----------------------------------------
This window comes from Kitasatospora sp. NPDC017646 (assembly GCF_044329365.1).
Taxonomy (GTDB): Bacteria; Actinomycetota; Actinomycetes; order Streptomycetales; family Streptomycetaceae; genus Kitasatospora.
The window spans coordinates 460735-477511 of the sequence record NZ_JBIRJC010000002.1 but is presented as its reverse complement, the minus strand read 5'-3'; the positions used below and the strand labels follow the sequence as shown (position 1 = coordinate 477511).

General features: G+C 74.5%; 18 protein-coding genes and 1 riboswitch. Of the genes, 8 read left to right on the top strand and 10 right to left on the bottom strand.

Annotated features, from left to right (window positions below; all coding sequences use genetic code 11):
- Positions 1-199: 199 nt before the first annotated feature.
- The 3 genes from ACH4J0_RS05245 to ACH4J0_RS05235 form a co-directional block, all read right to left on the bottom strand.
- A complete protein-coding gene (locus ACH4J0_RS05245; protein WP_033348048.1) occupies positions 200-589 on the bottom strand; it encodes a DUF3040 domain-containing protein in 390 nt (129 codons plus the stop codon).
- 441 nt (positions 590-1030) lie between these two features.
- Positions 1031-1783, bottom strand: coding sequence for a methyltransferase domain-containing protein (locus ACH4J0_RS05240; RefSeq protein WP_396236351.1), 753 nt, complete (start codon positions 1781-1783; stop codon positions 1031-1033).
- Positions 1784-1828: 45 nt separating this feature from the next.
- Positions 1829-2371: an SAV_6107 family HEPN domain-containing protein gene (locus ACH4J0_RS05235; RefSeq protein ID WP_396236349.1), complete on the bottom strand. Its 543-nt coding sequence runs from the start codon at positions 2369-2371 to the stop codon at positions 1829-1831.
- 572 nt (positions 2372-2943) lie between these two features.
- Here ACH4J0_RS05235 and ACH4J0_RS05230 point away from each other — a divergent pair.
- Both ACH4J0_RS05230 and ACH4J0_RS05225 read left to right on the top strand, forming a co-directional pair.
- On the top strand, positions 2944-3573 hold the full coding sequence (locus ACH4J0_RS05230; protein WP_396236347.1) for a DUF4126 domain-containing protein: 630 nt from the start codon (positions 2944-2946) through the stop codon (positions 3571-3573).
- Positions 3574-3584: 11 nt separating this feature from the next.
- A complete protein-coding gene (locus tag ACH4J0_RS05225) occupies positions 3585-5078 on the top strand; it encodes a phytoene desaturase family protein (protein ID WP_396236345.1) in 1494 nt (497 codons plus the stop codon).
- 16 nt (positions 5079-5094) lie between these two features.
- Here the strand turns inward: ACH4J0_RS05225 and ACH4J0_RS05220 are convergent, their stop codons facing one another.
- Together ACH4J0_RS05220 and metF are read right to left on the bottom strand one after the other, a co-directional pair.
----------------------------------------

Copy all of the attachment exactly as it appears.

This window comes from Kitasatospora sp. NPDC017646 (assembly GCF_044329365.1).
Taxonomy (GTDB): Bacteria; Actinomycetota; Actinomycetes; order Streptomycetales; family Streptomycetaceae; genus Kitasatospora.
The window spans coordinates 460735-477511 of the sequence record NZ_JBIRJC010000002.1 but is presented as its reverse complement, the minus strand read 5'-3'; the positions used below and the strand labels follow the sequence as shown (position 1 = coordinate 477511).

General features: G+C 74.5%; 18 protein-coding genes and 1 riboswitch. Of the genes, 8 read left to right on the top strand and 10 right to left on the bottom strand.

Annotated features, from left to right (window positions below; all coding sequences use genetic code 11):
- Positions 1-199: 199 nt before the first annotated feature.
- The 3 genes from ACH4J0_RS05245 to ACH4J0_RS05235 form a co-directional block, all read right to left on the bottom strand.
- A complete protein-coding gene (locus ACH4J0_RS05245; protein WP_033348048.1) occupies positions 200-589 on the bottom strand; it encodes a DUF3040 domain-containing protein in 390 nt (129 codons plus the stop codon).
- 441 nt (positions 590-1030) lie between these two features.
- Positions 1031-1783, bottom strand: coding sequence for a methyltransferase domain-containing protein (locus ACH4J0_RS05240; RefSeq protein WP_396236351.1), 753 nt, complete (start codon positions 1781-1783; stop codon positions 1031-1033).
- Positions 1784-1828: 45 nt separating this feature from the next.
- Positions 1829-2371: an SAV_6107 family HEPN domain-containing protein gene (locus ACH4J0_RS05235; RefSeq protein ID WP_396236349.1), complete on the bottom strand. Its 543-nt coding sequence runs from the start codon at positions 2369-2371 to the stop codon at positions 1829-1831.
- 572 nt (positions 2372-2943) lie between these two features.
- Here ACH4J0_RS05235 and ACH4J0_RS05230 point away from each other — a divergent pair.
- Both ACH4J0_RS05230 and ACH4J0_RS05225 read left to right on the top strand, forming a co-directional pair.
- On the top strand, positions 2944-3573 hold the full coding sequence (locus ACH4J0_RS05230; protein WP_396236347.1) for a DUF4126 domain-containing protein: 630 nt from the start codon (positions 2944-2946) through the stop codon (positions 3571-3573).
- Positions 3574-3584: 11 nt separating this feature from the next.
- A complete protein-coding gene (locus tag ACH4J0_RS05225) occupies positions 3585-5078 on the top strand; it encodes a phytoene desaturase family protein (protein ID WP_396236345.1) in 1494 nt (497 codons plus the stop codon).
- 16 nt (positions 5079-5094) lie between these two features.
- Here the strand turns inward: ACH4J0_RS05225 and ACH4J0_RS05220 are convergent, their stop codons facing one another.
- Together ACH4J0_RS05220 and metF are read right to left on the bottom strand one after the other, a co-directional pair.